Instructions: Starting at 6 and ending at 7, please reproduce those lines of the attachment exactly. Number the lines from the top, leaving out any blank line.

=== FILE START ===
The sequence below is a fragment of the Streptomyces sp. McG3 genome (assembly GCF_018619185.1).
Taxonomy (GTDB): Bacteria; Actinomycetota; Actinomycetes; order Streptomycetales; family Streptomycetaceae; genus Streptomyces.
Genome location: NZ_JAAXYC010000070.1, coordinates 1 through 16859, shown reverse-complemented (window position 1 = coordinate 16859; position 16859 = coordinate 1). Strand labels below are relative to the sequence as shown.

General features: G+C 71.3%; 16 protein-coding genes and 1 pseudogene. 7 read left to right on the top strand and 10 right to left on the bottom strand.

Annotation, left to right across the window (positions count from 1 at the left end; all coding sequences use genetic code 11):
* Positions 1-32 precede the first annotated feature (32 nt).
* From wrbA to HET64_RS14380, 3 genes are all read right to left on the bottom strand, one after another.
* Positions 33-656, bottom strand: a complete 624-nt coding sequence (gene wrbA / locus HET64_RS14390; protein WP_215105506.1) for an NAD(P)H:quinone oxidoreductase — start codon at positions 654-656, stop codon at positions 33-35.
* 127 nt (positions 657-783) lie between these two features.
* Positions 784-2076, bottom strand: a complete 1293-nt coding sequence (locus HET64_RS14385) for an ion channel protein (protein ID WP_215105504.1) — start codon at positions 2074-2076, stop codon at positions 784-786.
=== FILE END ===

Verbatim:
* Positions 1-32 precede the first annotated feature (32 nt).
* From wrbA to HET64_RS14380, 3 genes are all read right to left on the bottom strand, one after another.